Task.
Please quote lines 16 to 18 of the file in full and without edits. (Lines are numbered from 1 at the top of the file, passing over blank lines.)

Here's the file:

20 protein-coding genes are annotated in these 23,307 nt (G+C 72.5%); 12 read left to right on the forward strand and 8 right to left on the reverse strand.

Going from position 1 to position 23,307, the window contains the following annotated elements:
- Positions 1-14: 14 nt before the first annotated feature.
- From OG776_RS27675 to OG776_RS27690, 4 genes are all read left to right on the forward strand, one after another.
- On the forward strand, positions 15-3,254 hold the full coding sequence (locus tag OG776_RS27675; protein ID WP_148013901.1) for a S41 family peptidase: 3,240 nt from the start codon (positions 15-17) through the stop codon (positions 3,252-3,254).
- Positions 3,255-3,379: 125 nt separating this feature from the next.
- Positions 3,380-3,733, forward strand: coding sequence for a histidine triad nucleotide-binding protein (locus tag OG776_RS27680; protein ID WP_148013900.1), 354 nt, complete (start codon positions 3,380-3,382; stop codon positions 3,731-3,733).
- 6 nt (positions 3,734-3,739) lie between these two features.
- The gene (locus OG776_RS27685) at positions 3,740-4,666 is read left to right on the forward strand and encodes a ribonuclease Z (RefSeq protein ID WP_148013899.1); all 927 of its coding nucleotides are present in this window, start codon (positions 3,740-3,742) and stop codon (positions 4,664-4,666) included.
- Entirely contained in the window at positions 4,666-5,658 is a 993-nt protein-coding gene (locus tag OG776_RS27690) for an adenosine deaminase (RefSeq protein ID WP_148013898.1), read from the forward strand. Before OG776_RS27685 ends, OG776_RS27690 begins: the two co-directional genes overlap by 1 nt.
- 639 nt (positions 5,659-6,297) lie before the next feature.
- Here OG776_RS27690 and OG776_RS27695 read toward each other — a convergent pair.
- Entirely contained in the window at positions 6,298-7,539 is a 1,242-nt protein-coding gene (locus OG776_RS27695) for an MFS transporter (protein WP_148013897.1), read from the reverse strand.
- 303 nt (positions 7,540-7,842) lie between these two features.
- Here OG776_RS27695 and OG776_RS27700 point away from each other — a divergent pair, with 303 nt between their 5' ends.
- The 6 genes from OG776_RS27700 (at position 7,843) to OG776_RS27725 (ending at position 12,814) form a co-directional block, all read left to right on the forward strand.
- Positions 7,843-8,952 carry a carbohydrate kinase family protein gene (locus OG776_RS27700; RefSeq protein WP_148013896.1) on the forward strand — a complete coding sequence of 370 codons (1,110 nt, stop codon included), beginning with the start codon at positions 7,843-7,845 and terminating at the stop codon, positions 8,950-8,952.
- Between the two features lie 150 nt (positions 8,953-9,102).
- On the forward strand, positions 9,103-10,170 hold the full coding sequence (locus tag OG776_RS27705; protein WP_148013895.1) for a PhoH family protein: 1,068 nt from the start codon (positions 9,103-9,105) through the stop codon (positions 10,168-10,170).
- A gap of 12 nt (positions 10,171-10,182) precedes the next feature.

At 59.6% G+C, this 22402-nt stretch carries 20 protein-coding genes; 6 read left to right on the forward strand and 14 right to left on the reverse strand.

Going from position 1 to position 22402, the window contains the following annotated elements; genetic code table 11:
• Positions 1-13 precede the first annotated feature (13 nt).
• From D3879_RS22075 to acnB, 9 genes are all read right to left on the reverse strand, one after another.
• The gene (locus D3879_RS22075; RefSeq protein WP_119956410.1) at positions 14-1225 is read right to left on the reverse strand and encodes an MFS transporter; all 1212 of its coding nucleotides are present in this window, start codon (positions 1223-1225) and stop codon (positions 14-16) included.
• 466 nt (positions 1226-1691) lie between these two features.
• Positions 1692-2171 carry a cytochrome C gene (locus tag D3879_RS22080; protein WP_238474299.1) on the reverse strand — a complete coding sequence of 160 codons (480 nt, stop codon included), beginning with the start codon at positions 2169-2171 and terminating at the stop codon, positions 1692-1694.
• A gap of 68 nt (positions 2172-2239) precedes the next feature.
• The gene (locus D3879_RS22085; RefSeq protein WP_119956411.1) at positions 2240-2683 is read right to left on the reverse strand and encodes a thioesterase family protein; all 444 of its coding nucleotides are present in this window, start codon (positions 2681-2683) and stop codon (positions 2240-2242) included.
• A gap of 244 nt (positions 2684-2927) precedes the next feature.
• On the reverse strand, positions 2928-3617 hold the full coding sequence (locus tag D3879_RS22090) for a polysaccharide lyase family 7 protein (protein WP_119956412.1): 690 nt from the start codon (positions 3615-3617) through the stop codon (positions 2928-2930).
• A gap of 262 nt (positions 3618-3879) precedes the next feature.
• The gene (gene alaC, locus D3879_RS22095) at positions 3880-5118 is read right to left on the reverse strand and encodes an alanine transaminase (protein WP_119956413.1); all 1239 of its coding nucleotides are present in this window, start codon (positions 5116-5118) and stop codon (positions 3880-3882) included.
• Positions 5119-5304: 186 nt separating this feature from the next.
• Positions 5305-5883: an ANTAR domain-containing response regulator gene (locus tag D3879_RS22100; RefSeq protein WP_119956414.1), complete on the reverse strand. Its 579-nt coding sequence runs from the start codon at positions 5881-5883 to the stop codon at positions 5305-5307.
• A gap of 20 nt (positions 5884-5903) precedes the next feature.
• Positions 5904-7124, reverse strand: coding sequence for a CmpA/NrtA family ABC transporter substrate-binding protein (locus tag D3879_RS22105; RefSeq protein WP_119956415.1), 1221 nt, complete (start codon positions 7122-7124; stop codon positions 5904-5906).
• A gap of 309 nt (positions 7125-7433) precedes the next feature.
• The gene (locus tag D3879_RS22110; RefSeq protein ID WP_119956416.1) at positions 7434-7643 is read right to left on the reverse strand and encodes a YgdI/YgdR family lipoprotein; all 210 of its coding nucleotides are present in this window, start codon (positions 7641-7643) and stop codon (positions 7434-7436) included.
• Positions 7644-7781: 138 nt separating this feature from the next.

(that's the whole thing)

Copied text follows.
- The 6 genes from OG776_RS27700 (at position 7,843) to OG776_RS27725 (ending at position 12,814) form a co-directional block, all read left to right on the forward strand.
- Positions 7,843-8,952 carry a carbohydrate kinase family protein gene (locus OG776_RS27700; RefSeq protein WP_148013896.1) on the forward strand — a complete coding sequence of 370 codons (1,110 nt, stop codon included), beginning with the start codon at positions 7,843-7,845 and terminating at the stop codon, positions 8,950-8,952.
- Between the two features lie 150 nt (positions 8,953-9,102).